I did not learn anything from Adriane de Voge’s article that I did not know already. She correctly states that there are tremendous stakes riding on the Supreme Court outcome, including the fates of 6 million who will become uninsured and the President’s legacy. Nor do I whole buy into the teeter tottering argument. We have now had 5 years of ObamaCare, and its benefits and consequences are well known. Neither its advocates or supporters are teetering or tottering. They are not children on a teeter totter, nor are the Supreme Court Justices, who are mature attorneys unlikely to be easily swayed by facile arguments from either side of the political aisle.

Tuesday, February 24, 2015

Six Simple Minded Supreme Court Solutions

For every complex problem, there is a answer that is clear, simple, and wrong.

Henry Mencken (1880-1956), political commentator known as the Sage of Baltimore

On March 4 the Supreme Court will hear arguments in King v.Burwell with a decision expected in late June.

Observers has suggested and are lobbying for six solutions to the complex health care law.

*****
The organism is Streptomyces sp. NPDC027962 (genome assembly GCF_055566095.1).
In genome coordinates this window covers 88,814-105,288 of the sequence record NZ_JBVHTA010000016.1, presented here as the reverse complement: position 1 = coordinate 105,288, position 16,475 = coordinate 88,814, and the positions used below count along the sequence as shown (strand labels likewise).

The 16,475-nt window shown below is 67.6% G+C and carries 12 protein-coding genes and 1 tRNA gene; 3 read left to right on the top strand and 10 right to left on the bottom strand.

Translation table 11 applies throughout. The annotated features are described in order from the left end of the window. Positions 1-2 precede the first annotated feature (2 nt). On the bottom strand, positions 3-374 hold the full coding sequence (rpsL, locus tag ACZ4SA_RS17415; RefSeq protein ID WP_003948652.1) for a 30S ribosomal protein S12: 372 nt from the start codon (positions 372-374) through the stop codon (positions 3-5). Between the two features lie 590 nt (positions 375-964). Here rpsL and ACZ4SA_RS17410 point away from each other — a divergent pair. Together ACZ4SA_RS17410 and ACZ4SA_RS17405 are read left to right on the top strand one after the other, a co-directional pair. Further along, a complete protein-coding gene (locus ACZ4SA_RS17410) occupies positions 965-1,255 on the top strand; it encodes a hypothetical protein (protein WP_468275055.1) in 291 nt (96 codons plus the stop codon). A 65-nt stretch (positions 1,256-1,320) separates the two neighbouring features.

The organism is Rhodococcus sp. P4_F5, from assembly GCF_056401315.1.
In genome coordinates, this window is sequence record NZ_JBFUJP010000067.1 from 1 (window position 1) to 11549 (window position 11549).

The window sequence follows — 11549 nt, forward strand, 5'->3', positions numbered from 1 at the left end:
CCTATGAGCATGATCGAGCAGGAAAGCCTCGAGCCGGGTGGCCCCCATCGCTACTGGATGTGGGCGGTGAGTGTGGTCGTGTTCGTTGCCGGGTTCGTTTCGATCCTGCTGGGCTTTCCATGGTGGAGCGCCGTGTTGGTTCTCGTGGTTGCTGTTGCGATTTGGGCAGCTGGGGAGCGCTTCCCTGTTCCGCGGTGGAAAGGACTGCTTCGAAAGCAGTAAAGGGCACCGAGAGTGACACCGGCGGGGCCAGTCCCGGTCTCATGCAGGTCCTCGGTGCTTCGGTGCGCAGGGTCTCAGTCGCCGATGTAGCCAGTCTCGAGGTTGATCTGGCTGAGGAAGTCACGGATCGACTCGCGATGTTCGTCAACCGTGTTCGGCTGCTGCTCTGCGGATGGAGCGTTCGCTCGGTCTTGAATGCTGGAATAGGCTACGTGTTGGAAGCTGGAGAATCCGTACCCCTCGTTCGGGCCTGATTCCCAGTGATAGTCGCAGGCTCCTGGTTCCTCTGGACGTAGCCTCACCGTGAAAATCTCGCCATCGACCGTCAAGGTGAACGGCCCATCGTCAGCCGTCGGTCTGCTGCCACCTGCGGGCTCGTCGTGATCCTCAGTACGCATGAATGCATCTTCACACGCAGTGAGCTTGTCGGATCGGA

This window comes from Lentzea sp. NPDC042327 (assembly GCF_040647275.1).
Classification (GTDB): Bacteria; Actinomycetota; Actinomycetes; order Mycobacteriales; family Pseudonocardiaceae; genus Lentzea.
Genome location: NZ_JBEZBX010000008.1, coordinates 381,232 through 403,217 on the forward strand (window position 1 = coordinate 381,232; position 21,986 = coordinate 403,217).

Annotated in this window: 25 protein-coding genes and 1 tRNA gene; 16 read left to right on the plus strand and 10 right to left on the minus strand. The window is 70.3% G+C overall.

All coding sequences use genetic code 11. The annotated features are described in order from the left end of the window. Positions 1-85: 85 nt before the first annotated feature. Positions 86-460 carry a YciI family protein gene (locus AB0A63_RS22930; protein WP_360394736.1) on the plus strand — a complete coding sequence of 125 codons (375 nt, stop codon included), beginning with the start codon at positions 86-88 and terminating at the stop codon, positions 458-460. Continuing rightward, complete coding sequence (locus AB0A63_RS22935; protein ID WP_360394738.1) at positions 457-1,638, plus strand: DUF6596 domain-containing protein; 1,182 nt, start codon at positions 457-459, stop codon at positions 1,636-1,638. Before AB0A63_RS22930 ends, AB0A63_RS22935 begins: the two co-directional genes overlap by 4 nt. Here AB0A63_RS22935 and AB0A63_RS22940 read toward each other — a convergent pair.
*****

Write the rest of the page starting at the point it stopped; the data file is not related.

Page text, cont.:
One, no change in law whatsoever. This appeals to be the Obama administration position. It has put forth no alternative.

Two, a simple change in the text of the law, namely, delete “established by the state” and make it clear the law applies to both state and federal exchanges.

Three, keep good provisions in law. Repeal and replace. Have states distribute “health checks” via state governments for those who received subsidies. Return control of exchanges and Medicaid to states.

Four, go with Republican alternative plan, which ends mandates and exchanges, retains some aspects of law, and stresses market-based competition.

Five, exercise the “freedom option.” If you like ObamaCare and its subsidies, keep them. If you don’t, you are free to dump ObamaCare and to buy the insurance you need. (Phil Gramm, “A Simple Cure for ObamaCare: Freedom," WSJ, February 23, 2015).